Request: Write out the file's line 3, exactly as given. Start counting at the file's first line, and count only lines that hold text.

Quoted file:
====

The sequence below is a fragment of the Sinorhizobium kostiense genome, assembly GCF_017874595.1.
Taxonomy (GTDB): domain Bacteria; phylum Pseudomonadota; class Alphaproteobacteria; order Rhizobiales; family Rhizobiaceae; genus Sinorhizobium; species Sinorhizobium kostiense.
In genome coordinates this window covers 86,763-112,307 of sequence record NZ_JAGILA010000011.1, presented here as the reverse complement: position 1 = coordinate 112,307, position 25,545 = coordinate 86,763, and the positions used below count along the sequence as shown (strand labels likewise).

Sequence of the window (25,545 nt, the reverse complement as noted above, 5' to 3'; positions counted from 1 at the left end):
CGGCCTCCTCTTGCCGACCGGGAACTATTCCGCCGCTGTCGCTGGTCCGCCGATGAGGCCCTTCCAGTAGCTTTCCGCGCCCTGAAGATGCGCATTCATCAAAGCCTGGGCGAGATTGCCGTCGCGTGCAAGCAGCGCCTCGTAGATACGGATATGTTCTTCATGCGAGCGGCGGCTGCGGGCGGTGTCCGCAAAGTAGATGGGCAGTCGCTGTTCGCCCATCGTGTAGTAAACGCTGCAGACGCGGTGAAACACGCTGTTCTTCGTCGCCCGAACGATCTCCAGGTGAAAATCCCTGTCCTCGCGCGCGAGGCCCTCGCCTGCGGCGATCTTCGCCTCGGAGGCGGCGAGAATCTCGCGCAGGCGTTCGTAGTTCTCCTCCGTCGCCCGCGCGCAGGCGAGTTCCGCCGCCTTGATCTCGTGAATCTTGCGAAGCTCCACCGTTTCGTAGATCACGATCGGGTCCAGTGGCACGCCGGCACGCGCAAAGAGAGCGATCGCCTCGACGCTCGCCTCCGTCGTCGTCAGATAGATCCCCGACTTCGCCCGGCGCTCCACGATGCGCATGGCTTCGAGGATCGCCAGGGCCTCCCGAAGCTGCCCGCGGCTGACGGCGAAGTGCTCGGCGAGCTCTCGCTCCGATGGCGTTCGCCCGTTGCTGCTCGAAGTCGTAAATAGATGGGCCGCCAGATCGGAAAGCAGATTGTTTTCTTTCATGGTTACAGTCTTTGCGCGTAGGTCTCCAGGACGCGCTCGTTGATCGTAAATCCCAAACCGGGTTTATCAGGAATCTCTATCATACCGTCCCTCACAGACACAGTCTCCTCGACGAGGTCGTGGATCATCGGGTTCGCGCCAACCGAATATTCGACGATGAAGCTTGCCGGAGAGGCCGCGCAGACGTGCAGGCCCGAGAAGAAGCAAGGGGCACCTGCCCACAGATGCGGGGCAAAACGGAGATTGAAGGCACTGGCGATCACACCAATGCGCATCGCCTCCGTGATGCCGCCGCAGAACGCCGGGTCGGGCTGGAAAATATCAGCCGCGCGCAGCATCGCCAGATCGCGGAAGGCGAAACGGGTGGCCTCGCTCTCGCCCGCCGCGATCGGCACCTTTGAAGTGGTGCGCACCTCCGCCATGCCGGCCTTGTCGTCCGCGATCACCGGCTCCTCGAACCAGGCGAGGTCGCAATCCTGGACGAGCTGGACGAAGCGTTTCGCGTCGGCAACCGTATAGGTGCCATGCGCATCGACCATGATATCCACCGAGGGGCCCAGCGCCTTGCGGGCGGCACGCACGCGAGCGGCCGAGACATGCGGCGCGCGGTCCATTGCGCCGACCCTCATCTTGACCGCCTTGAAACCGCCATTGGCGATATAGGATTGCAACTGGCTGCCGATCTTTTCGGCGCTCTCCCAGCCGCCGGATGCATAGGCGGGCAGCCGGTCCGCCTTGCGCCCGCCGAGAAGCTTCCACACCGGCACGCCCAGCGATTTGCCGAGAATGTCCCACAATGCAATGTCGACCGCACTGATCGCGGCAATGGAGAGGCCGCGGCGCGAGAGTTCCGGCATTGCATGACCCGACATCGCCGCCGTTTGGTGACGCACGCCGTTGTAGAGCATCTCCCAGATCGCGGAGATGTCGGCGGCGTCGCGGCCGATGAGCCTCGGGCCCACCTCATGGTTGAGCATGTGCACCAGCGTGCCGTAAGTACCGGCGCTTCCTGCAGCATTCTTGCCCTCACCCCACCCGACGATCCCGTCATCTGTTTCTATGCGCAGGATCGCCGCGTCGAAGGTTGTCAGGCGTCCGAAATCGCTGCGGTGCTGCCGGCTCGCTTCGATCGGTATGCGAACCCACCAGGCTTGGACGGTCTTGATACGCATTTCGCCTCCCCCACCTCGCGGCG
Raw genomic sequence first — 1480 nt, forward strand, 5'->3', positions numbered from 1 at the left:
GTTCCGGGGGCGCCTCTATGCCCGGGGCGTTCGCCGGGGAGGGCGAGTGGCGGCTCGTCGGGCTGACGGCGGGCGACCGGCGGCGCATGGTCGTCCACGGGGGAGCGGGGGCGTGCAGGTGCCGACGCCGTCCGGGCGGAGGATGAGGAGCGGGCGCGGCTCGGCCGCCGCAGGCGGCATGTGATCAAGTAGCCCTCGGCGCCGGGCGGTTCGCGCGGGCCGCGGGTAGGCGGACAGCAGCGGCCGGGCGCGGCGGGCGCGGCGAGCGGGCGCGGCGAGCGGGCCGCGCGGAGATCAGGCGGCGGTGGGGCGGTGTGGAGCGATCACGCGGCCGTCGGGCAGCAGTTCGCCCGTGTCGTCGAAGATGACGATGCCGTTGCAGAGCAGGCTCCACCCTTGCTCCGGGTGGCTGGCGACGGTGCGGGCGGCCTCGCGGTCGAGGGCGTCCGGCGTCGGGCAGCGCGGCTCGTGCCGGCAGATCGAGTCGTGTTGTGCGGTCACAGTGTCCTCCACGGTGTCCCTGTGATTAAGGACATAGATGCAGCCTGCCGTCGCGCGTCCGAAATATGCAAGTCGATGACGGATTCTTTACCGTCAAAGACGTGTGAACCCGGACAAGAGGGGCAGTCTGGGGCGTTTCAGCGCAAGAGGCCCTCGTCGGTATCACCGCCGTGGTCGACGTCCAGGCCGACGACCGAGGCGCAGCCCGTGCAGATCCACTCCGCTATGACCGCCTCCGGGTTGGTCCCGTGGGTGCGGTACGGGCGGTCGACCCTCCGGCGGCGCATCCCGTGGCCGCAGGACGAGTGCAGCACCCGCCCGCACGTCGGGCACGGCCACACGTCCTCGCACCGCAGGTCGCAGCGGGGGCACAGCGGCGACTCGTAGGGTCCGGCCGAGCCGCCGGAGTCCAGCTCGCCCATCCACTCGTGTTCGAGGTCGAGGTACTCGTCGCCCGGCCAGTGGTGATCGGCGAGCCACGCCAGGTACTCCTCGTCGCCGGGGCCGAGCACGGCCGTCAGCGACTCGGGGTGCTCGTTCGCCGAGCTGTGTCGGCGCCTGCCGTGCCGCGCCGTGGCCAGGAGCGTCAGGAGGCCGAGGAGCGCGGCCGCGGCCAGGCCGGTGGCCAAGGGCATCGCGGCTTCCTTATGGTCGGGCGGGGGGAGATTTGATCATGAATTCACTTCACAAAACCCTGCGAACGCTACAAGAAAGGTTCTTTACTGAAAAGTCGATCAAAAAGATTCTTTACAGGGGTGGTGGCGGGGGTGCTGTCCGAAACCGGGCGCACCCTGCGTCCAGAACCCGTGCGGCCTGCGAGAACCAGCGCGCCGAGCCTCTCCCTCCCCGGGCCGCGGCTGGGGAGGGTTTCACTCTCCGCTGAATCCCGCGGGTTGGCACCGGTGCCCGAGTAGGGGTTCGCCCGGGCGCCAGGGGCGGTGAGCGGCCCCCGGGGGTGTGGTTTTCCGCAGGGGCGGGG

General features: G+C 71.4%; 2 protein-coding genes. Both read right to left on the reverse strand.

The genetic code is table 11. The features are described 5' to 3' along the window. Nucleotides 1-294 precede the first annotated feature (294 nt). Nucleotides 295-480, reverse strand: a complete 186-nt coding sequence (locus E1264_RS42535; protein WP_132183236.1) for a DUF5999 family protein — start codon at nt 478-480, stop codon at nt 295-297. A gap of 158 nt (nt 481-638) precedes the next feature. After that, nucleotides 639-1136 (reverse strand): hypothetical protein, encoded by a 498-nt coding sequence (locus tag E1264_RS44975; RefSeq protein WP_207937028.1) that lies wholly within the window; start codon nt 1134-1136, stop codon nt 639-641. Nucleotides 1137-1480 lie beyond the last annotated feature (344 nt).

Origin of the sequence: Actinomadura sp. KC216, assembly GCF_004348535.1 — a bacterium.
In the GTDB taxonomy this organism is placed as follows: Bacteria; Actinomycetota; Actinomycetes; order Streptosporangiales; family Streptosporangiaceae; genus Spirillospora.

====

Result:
In genome coordinates this window covers 86,763-112,307 of sequence record NZ_JAGILA010000011.1, presented here as the reverse complement: position 1 = coordinate 112,307, position 25,545 = coordinate 86,763, and the positions used below count along the sequence as shown (strand labels likewise).